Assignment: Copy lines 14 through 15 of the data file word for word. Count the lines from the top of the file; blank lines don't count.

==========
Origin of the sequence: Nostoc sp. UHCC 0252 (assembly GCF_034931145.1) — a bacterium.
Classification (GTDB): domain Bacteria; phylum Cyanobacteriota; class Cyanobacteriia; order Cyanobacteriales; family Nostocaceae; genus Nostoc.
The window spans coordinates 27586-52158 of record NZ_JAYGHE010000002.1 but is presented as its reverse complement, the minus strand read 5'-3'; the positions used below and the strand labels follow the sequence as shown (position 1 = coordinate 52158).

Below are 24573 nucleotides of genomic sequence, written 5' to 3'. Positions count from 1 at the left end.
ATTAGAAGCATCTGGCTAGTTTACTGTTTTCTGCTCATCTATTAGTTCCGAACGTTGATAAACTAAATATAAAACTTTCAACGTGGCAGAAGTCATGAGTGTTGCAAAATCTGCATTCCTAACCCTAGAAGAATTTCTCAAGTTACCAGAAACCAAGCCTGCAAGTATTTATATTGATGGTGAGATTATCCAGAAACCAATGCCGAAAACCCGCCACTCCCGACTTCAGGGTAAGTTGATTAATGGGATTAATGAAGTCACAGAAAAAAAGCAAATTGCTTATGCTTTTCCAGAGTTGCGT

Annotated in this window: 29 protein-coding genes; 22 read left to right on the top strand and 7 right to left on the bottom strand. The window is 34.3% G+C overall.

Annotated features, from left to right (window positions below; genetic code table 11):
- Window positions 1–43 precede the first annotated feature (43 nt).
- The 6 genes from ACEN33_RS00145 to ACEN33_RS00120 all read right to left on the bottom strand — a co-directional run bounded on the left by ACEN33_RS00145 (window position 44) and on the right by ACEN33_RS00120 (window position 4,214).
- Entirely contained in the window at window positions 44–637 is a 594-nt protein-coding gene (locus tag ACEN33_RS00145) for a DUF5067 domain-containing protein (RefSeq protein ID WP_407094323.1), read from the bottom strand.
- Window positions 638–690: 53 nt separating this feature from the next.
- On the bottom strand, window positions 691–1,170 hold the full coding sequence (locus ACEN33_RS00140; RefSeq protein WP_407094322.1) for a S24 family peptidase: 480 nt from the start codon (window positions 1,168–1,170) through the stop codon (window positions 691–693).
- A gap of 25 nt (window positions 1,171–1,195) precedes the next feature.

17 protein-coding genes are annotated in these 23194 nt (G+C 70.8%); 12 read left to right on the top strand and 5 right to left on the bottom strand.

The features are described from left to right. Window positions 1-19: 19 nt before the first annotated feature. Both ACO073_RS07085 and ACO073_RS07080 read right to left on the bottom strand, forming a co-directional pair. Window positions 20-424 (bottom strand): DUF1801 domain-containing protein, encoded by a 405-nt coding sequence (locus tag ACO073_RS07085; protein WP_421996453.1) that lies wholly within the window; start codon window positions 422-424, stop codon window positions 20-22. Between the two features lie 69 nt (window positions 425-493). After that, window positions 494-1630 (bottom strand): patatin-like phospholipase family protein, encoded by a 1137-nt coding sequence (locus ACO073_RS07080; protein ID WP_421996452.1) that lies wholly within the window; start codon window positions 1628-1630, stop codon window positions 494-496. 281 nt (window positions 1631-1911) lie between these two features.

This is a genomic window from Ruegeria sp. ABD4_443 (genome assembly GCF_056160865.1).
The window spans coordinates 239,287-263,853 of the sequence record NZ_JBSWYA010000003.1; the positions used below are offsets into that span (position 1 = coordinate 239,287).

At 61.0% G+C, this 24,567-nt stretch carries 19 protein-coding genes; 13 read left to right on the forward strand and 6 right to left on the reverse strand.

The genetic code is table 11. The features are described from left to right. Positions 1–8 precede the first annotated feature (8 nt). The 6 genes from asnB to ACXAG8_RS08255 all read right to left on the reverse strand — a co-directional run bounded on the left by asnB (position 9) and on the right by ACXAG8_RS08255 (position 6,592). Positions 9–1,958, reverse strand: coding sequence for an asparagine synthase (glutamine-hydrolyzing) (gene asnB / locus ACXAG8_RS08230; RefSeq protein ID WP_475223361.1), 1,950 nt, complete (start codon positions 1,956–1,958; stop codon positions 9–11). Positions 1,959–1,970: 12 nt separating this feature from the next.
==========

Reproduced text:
17 protein-coding genes are annotated in these 23194 nt (G+C 70.8%); 12 read left to right on the top strand and 5 right to left on the bottom strand.

The features are described from left to right. Window positions 1-19: 19 nt before the first annotated feature. Both ACO073_RS07085 and ACO073_RS07080 read right to left on the bottom strand, forming a co-directional pair. Window positions 20-424 (bottom strand): DUF1801 domain-containing protein, encoded by a 405-nt coding sequence (locus tag ACO073_RS07085; protein WP_421996453.1) that lies wholly within the window; start codon window positions 422-424, stop codon window positions 20-22. Between the two features lie 69 nt (window positions 425-493). After that, window positions 494-1630 (bottom strand): patatin-like phospholipase family protein, encoded by a 1137-nt coding sequence (locus ACO073_RS07080; protein ID WP_421996452.1) that lies wholly within the window; start codon window positions 1628-1630, stop codon window positions 494-496. 281 nt (window positions 1631-1911) lie between these two features.